Watch the moment police officers end Worksop teenager's high-speed rampage through three Bassetlaw villages
A teenage driver who was banned from the roads rammed into two police cars as he tried to evade capture during a high-speed rampage through three villages near Worksop.
Bill Nicholson hit speeds in excess of 80mph as he raced through Ranby, Barnby Moor and Blyth with two passengers on board earlier this year.
In a hair-raising display of dangerous driving lasting six minutes, the 18-year-old drove around a blind bend on the wrong side of the road, sped through a red light, took a roundabout the wrong way and nearly slammed into a pedestrian.
The disqualified driver also rammed into two police cars, which caused significant damage to both vehicles.
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The late-night chase on Wednesday September 15 started along Old London Road in Ranby when officers saw a silver Toyota Avensis which they suspected was being driven on cloned number plates.
The car then sped through Barnby Moor and into Blyth.
Nicholson was finally brought to a halt when the two police cars managed to box him in along the A634 in Blyth.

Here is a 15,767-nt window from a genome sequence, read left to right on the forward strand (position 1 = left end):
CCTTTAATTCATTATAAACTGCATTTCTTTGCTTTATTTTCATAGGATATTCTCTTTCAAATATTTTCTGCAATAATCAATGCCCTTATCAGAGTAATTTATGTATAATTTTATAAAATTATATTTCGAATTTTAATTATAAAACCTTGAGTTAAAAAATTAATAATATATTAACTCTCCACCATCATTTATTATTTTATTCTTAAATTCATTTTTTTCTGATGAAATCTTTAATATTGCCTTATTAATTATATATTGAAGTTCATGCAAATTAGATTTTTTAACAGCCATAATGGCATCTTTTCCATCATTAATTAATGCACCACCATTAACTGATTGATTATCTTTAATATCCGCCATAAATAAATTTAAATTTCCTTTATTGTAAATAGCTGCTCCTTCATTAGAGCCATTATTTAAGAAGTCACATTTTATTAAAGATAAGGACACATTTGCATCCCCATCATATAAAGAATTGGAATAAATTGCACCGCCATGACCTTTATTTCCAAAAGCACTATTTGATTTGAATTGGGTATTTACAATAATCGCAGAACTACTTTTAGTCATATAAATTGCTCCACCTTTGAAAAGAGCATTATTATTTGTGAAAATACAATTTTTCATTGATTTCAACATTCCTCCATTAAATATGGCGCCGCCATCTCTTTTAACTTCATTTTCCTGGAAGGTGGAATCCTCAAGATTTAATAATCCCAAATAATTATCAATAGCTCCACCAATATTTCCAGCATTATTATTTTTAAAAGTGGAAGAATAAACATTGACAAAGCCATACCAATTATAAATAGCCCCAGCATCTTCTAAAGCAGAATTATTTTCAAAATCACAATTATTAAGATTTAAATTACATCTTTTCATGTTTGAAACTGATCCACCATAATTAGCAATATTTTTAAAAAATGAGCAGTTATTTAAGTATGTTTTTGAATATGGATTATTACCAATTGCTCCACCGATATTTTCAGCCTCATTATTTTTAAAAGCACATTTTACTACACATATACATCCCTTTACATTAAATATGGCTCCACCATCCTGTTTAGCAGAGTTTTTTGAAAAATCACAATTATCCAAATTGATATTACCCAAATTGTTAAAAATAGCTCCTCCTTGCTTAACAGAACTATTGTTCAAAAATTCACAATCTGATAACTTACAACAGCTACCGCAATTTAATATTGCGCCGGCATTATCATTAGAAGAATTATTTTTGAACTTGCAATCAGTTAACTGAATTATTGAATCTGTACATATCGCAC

In a bid to try and escape arrest, he jumped into the back seat to give the impression he was a passenger and that the driver had fled.
However, police officers had seen his deceitful manoeuvre, which was also captured on police dash-cam footage.
Nicholson, of Chichester Walk, Carlton-in-Lindrick, was arrested and charged with dangerous driving, driving whilst disqualified and driving without insurance.
He pleaded guilty to the offences at Nottingham Crown Court and was sentenced to nine months in prison, suspended for 18 months, and banned from driving for 15 months.
A judge also ordered him to complete a thinking skills programme and 20 rehabilitation days.
Nicholson was also made subject of a three-month tagged curfew order.
PC James McClintock, of Nottinghamshire's road crime team, was one of the pursuing officers.
He said Nicholson had shown a blatant disregard for the safety of all involved.
“This was, without doubt, the worst standard of driving I’ve ever witnessed in my 17 years as a police officer," PC McClintock said.
“Nicholson took many, many risks driving how he did and travelling at such speeds and it is was pure luck that no-one was hurt. I am just thankful this was late at night when the roads were slightly quieter.
“It was definitely a relief when we got to stop him as he was showing a complete disregard for us and the road and I’m pleased he’s now been dealt with by the courts.
“It’s a reminder to anyone who tries to escape officers that we are highly trained tactical pursuit drivers and when there’s a team of us following them its only a matter of time before their luck runs out.”